And it's done! The app is working both locally and using my solid.community account. You can head to the github repo if you want to check it out.
I'm still not closing this task because there are still some things to improve (globbing for better performance, UI tweaks, RDF types, etc.). But I would say the most important part has been finished.
Once I've completed what's left I'll close this and head to gitter and my socials to ask for feedback.
You know when sometimes you get wrapped up in something completely irrelevant to the project at hand? Well this happened today, not that it's a problem or that it took long.
Turns out the problem was with SVG SMIL animations. They were deprecated, then they weren't, and now I don't even know what's the status. So I decided to move the animation to CSS. It wasn't straightforward because they don't share the same syntax nor the same operations. You can see how I did it in this commit.
Today I fixed a bug and set up some tests using my favorite CD/CI tool: Semaphore CI. I had seen they'd released a new version of their platform and was excited to try it out... Until I found out the new version only works installing a CLI :/.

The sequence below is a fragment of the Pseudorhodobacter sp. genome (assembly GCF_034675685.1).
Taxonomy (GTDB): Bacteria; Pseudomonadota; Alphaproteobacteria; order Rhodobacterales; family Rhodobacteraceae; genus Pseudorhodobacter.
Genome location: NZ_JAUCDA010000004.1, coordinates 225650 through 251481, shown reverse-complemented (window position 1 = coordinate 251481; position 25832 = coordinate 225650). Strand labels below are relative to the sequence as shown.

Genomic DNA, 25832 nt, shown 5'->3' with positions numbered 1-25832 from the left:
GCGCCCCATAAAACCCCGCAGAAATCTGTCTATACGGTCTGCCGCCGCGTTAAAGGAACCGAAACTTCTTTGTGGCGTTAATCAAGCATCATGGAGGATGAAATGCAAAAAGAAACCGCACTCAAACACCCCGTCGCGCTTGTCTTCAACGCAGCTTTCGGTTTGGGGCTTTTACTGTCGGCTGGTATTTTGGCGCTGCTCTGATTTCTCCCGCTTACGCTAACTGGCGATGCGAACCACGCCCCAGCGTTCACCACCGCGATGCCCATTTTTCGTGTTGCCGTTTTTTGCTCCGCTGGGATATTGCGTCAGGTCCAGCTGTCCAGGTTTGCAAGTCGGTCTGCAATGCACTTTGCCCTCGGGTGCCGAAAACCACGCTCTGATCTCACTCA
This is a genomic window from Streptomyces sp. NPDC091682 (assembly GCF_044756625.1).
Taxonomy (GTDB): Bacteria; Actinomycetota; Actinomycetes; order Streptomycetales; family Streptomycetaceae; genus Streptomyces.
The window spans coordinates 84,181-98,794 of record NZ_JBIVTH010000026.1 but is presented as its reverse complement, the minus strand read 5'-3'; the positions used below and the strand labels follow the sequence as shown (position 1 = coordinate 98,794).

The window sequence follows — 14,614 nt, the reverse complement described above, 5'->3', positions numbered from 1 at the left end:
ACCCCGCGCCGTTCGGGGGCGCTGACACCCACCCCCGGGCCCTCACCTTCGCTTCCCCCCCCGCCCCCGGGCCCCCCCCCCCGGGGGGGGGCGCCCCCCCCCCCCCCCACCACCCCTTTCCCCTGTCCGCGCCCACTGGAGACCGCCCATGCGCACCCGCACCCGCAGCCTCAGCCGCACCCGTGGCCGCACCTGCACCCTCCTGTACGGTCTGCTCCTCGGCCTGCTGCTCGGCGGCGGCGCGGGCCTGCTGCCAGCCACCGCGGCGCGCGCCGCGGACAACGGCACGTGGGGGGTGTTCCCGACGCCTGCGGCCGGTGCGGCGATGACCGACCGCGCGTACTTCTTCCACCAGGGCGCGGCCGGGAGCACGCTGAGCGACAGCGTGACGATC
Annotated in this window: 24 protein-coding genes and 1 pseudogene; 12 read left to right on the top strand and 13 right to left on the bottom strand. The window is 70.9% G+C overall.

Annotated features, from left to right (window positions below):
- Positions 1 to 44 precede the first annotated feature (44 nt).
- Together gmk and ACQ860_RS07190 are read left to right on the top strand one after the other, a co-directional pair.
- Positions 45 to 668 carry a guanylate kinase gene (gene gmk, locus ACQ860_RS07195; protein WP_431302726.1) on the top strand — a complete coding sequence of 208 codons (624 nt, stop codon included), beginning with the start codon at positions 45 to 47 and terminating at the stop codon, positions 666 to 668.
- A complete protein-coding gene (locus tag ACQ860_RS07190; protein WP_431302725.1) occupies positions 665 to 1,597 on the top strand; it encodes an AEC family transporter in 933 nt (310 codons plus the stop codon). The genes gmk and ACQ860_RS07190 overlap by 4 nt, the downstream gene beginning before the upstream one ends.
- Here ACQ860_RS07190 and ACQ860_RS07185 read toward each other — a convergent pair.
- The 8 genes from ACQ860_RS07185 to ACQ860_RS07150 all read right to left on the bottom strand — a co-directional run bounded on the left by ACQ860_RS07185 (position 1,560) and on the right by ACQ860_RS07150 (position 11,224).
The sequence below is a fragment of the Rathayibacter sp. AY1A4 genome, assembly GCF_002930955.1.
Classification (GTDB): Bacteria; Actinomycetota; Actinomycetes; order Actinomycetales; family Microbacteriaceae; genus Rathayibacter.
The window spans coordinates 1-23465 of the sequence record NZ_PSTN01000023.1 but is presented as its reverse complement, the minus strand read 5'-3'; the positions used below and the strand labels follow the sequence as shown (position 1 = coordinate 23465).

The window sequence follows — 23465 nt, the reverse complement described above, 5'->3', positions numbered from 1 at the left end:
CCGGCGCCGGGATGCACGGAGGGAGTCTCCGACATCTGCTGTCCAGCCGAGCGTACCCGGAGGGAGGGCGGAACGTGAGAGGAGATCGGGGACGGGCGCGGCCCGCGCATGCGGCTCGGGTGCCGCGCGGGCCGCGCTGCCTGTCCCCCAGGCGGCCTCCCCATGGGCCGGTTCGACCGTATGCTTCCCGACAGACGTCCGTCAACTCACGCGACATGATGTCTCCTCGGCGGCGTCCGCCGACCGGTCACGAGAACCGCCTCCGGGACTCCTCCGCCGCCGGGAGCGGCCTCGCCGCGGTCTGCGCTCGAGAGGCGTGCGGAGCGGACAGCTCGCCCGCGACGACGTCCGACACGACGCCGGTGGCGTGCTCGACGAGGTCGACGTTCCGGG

Unfortunatelly, that's a no go for me. I'll continue using the old version for a while and let's see where it goes. It isn't that I can't install anything, it's just that I don't want any intrusive code running in my machine when the old version is working perfectly fine (actually they only need to access github, so I'm not sure why this new requirement...).
Finally I went around improving the network usage. I used two strategies:
- Globbing: As I explained previously, this is currently the best way to get a bunch of records in one request from a solid POD. At some point SPARQL should be supported and replace this for most scenarios. Something new I found that I wasn't expecting is that globbing only works for resources, not containers (meaning you can get a list of all the resources within a container, excluding containers, so it isn't recursive).